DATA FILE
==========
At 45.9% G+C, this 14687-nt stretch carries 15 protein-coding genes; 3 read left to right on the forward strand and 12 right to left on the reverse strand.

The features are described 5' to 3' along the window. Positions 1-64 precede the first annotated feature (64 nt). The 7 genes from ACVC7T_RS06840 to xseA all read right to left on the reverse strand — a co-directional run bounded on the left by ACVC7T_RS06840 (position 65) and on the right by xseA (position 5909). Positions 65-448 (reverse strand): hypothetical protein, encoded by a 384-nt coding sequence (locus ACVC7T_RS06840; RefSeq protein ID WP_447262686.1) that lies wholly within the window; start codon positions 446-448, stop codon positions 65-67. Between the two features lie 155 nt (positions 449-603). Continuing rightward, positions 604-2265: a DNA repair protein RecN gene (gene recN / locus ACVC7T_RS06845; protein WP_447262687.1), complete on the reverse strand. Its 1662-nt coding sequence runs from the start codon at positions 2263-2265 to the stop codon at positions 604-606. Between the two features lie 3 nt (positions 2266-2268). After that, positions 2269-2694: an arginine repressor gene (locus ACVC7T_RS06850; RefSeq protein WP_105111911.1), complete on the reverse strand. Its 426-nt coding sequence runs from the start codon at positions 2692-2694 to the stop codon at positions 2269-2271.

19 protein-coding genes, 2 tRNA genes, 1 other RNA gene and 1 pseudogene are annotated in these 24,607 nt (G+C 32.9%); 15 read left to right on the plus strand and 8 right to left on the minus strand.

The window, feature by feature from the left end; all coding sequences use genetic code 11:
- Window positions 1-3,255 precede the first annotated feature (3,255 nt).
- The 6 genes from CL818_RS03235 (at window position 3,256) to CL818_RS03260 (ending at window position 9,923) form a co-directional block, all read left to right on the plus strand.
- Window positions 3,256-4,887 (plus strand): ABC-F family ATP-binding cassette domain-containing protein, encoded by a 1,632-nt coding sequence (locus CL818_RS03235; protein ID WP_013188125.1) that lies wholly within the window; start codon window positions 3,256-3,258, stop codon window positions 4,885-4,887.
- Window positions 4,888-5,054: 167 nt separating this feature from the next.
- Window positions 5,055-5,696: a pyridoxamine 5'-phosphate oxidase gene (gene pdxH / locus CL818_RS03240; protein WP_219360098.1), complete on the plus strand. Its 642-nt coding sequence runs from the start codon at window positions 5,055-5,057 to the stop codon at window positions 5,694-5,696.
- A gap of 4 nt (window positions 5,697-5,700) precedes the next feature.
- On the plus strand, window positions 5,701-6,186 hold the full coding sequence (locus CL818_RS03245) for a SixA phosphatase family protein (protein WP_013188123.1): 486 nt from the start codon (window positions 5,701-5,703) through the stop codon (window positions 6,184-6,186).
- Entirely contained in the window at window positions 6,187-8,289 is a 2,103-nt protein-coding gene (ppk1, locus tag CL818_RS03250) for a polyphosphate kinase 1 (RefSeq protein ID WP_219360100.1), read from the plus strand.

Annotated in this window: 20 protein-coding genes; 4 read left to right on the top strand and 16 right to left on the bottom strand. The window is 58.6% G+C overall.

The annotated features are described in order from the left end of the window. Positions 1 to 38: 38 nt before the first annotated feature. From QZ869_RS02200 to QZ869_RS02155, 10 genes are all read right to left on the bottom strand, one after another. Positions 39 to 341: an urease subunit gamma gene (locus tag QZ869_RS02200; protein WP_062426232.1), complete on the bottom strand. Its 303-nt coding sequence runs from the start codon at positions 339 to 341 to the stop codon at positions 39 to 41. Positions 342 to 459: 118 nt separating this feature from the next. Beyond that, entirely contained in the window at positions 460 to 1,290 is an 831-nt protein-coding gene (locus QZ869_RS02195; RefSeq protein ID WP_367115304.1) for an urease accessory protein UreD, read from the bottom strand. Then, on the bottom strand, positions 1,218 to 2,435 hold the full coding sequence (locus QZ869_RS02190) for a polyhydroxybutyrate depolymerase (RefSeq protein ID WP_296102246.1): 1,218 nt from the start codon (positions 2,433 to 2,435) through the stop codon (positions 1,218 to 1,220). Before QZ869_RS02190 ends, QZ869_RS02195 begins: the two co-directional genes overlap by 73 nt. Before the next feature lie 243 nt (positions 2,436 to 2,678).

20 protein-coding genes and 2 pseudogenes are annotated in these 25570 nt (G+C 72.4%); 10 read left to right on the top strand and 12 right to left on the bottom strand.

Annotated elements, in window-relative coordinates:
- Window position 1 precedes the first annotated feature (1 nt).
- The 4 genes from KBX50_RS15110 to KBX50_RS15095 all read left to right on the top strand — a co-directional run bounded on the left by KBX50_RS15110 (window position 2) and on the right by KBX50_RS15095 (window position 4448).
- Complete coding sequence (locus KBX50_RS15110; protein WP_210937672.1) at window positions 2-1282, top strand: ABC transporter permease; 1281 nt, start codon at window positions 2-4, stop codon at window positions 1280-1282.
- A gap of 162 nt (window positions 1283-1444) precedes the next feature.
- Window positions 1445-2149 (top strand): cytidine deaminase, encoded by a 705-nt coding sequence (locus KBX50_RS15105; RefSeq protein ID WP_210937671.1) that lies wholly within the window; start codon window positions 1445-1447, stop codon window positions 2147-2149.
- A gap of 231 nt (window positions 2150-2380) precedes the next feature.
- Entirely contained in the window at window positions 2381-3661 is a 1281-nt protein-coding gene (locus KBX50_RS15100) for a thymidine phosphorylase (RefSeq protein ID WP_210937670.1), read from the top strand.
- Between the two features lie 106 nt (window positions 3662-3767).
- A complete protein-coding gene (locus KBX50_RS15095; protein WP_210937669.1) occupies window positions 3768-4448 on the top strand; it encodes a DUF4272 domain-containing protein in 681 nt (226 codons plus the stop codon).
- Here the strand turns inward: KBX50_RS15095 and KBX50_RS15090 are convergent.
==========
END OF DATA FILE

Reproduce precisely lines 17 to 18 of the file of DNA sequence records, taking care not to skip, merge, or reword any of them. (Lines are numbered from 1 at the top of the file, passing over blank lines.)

- Window position 1 precedes the first annotated feature (1 nt).
- The 4 genes from KBX50_RS15110 to KBX50_RS15095 all read left to right on the top strand — a co-directional run bounded on the left by KBX50_RS15110 (window position 2) and on the right by KBX50_RS15095 (window position 4448).